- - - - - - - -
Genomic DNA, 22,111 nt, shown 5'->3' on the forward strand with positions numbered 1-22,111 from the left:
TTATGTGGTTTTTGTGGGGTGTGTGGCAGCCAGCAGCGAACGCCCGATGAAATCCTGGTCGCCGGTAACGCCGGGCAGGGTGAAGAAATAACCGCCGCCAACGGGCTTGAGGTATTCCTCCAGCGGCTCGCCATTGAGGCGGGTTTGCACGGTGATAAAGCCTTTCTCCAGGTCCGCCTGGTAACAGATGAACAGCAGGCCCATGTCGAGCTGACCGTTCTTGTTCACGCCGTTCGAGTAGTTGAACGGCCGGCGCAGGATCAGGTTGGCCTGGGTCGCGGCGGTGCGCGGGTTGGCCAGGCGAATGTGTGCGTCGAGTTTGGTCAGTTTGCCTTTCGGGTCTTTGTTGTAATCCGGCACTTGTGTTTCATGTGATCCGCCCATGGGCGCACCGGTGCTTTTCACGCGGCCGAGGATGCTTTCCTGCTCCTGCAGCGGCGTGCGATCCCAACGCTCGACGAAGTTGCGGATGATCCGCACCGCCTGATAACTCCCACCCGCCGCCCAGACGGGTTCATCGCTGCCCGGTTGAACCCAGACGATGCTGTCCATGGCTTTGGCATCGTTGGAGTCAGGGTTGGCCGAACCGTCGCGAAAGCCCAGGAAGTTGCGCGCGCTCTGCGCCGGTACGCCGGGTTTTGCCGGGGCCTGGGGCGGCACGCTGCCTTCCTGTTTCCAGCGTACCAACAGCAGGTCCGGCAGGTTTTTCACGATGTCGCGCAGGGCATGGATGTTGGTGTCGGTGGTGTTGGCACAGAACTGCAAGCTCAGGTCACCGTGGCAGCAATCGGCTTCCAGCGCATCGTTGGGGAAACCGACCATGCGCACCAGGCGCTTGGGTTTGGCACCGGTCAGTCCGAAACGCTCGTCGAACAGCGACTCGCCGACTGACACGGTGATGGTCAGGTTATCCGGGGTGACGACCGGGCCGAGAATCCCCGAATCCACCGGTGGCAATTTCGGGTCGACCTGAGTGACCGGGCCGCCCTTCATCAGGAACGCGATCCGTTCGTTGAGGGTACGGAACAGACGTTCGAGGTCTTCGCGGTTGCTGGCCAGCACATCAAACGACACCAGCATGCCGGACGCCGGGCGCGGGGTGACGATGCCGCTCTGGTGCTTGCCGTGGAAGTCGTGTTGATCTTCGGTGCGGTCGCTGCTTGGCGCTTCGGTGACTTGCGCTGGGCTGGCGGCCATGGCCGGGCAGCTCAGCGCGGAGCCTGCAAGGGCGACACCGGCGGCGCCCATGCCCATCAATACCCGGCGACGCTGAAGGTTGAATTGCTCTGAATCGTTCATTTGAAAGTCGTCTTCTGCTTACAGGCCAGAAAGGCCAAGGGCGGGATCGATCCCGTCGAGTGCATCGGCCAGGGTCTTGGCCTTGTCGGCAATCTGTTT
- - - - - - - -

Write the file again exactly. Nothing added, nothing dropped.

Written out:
Genomic DNA, 22,111 nt, shown 5'->3' on the forward strand with positions numbered 1-22,111 from the left:
TTATGTGGTTTTTGTGGGGTGTGTGGCAGCCAGCAGCGAACGCCCGATGAAATCCTGGTCGCCGGTAACGCCGGGCAGGGTGAAGAAATAACCGCCGCCAACGGGCTTGAGGTATTCCTCCAGCGGCTCGCCATTGAGGCGGGTTTGCACGGTGATAAAGCCTTTCTCCAGGTCCGCCTGGTAACAGATGAACAGCAGGCCCATGTCGAGCTGACCGTTCTTGTTCACGCCGTTCGAGTAGTTGAACGGCCGGCGCAGGATCAGGTTGGCCTGGGTCGCGGCGGTGCGCGGGTTGGCCAGGCGAATGTGTGCGTCGAGTTTGGTCAGTTTGCCTTTCGGGTCTTTGTTGTAATCCGGCACTTGTGTTTCATGTGATCCGCCCATGGGCGCACCGGTGCTTTTCACGCGGCCGAGGATGCTTTCCTGCTCCTGCAGCGGCGTGCGATCCCAACGCTCGACGAAGTTGCGGATGATCCGCACCGCCTGATAACTCCCACCCGCCGCCCAGACGGGTTCATCGCTGCCCGGTTGAACCCAGACGATGCTGTCCATGGCTTTGGCATCGTTGGAGTCAGGGTTGGCCGAACCGTCGCGAAAGCCCAGGAAGTTGCGCGCGCTCTGCGCCGGTACGCCGGGTTTTGCCGGGGCCTGGGGCGGCACGCTGCCTTCCTGTTTCCAGCGTACCAACAGCAGGTCCGGCAGGTTTTTCACGATGTCGCGCAGGGCATGGATGTTGGTGTCGGTGGTGTTGGCACAGAACTGCAAGCTCAGGTCACCGTGGCAGCAATCGGCTTCCAGCGCATCGTTGGGGAAACCGACCATGCGCACCAGGCGCTTGGGTTTGGCACCGGTCAGTCCGAAACGCTCGTCGAACAGCGACTCGCCGACTGACACGGTGATGGTCAGGTTATCCGGGGTGACGACCGGGCCGAGAATCCCCGAATCCACCGGTGGCAATTTCGGGTCGACCTGAGTGACCGGGCCGCCCTTCATCAGGAACGCGATCCGTTCGTTGAGGGTACGGAACAGACGTTCGAGGTCTTCGCGGTTGCTGGCCAGCACATCAAACGACACCAGCATGCCGGACGCCGGGCGCGGGGTGACGATGCCGCTCTGGTGCTTGCCGTGGAAGTCGTGTTGATCTTCGGTGCGGTCGCTGCTTGGCGCTTCGGTGACTTGCGCTGGGCTGGCGGCCATGGCCGGGCAGCTCAGCGCGGAGCCTGCAAGGGCGACACCGGCGGCGCCCATGCCCATCAATACCCGGCGACGCTGAAGGTTGAATTGCTCTGAATCGTTCATTTGAAAGTCGTCTTCTGCTTACAGGCCAGAAAGGCCAAGGGCGGGATCGATCCCGTCGAGTGCATCGGCCAGGGTCTTGGCCTTGTCGGCAATCTGTTT